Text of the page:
Renting is increasingly tough, according to tenants who showed up at Toronto City Hall Monday afternoon, voicing their struggles at a special meeting on housing.
But solutions won't come quickly or easily and must come from all levels of government, experts warned.
The joint meeting, between the city's affordable housing committee and tenant issues committee, called for council's support to pressure the Ontario government to reform the Residential Tenancies Act — which among many things, sets rent control guidelines.
"Something has to be done. When people are getting slapped with $600, $700, $800 rent increases, it's not acceptable," said Coun.Ana Bailao, who represents Ward 18, Davenport and chairs the city's affordable housing committee.
Bailao and Coun. Josh Matlow, the chair of the city's tenant issues committee, say the province needs to change the law to maintain affordability and improve the city's supply of rental housing.
It's a complex issue, Bailao says, and the province must find a balance between tenants' rights and ensuring developers continue to build purpose-built rentals.
Construction of dedicated apartment units has remained stagnant over the last two decades, and only very recently has the city seen an uptick.
A 15-page report tabled at the meeting highlighted many of the same struggles identified by readers as part of CBC Toronto's No Fixed Address investigative series.
Vacancy in Toronto is at 1.3 per cent. A "healthy" vacancy rate, according to the city, is considered to be three per cent.
Meantime, nearly 99,000 households are on the city's waiting list for housing — or about the same number of people who are renting and living in condos, according Sean Gadon, the city's affordable housing director who tabled the staff report.
"We have a housing system doing a number of things - but [the data] suggests it's broken," Gadon said.
Help for tenants
One of the most pressing issues out of the joint meeting, according to one young renter, is tenant rights.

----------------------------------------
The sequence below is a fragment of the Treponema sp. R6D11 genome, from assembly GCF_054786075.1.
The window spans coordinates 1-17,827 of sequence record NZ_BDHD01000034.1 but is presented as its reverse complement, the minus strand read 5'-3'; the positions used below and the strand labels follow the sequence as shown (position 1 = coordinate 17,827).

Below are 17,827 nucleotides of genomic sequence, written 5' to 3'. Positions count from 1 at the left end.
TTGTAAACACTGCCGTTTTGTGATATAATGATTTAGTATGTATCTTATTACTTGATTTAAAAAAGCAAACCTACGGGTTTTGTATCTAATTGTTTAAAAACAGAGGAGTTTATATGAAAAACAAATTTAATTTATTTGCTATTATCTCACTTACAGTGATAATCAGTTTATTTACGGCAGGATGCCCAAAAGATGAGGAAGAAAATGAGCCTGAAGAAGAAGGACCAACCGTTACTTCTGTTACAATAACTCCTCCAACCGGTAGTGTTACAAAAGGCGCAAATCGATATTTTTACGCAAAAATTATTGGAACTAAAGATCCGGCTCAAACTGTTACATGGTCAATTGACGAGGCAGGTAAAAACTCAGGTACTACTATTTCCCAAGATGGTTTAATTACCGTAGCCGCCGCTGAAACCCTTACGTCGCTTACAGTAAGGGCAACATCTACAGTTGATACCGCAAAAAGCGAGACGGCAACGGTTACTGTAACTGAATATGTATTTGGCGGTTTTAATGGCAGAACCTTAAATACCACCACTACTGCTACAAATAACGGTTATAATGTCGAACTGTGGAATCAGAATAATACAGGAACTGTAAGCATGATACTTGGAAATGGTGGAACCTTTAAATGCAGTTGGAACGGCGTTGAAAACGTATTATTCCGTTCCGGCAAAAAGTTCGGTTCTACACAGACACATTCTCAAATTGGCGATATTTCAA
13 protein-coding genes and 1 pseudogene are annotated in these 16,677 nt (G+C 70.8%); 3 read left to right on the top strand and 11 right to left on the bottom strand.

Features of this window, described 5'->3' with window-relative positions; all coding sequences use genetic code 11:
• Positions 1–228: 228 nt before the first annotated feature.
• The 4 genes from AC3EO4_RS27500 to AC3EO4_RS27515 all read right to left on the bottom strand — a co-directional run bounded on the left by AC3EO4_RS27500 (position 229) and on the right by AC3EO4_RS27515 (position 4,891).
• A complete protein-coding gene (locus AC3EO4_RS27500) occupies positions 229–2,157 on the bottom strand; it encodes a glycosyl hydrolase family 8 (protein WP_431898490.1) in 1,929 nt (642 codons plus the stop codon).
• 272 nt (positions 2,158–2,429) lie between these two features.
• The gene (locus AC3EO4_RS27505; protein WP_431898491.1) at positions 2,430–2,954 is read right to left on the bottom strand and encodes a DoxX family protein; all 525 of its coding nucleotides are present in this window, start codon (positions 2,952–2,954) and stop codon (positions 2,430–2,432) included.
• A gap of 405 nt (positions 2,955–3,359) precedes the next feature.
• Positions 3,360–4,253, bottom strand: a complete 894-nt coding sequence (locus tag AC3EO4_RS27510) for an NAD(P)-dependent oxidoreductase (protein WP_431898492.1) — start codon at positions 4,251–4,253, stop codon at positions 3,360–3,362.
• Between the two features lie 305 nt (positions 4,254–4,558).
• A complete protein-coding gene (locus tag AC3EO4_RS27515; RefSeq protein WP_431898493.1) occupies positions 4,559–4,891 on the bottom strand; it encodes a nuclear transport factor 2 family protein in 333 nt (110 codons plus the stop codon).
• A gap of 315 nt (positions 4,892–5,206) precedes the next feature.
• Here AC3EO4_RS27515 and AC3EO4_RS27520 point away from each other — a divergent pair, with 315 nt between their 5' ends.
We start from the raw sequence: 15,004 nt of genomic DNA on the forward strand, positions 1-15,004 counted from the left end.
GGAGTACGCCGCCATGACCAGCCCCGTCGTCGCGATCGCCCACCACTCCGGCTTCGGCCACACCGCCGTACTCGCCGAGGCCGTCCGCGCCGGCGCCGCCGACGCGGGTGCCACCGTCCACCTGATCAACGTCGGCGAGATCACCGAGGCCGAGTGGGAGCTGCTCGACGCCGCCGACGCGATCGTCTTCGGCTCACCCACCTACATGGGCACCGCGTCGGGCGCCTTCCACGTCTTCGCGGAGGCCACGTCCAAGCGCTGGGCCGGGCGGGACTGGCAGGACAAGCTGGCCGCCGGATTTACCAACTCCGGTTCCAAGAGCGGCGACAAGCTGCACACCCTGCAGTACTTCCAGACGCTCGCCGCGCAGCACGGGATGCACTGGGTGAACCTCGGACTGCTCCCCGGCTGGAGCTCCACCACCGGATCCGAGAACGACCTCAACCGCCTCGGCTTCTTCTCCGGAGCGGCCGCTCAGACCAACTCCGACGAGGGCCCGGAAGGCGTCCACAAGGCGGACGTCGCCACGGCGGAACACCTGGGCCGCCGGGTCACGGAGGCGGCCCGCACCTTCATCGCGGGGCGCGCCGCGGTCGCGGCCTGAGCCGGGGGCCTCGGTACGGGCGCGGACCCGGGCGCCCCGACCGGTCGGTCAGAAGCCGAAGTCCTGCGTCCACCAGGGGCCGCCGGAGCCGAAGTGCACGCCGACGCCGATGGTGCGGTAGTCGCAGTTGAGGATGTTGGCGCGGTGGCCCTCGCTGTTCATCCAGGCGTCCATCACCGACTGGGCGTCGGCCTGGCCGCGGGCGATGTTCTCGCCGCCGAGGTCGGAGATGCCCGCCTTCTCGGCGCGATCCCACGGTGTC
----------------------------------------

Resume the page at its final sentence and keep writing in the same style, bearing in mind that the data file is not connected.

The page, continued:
Kye Iannuzzi, 30, gave a short presentation about the challenges he's faced at the Ontario Landlord and Tenant Board, a tribunal that works to resolve problems between landlords and renters.
He says it can feel impossible to navigate.
"Unless you're a legal professional, it becomes incredibly difficult to self-represent at this board," said Iannuzzi, who rents in the city's mid-town area.
Iannuzzi says some of his friends, who've also tried going to the board in the past, have given up.
"Everybody I talk to doesn't want to fight that fight. They just want to quash it and move on. That's why myself and some of my friends are running into issues where rental rates are unaffordable, because you have to leave those places where you have rent protection."
'We need more Parkdale in North York': urban planner
The meeting also heard about the need to support the creation of secondary residential units, including laneway suites.
The city is working on a set of proposed guidelines for laneway development, pitched to help ease the city's rental-housing crunch, by tapping into one of the last remaining sources of under-utilized land.
Up until now, "it's been a significant fight anytime you wanted to build one in Toronto," according to urban planner Sean Galbraith.
Toronto has fallen behind other cities, including Vancouver and Ottawa, he says, when it comes to policy around laneway suites.
But he also believes the city can do more. He'd like to see council update its zoning bylaws, which are about 50 years old.
"I think we need more Parkdale in North York," Galbraith said.
He says about 40 per cent of the city's zoning only allows for single detached homes.
"If we could change that to allow for triplexes, quadplexes, and little walk up apartment buildings like you have in Parkdale and old Toronto, that would be amazing. It would provide a more diverse range of houses instead of just small pockets downtown."
The joint committee on housing and tenants issues will send its recommendations to the mayor's executive committee this May.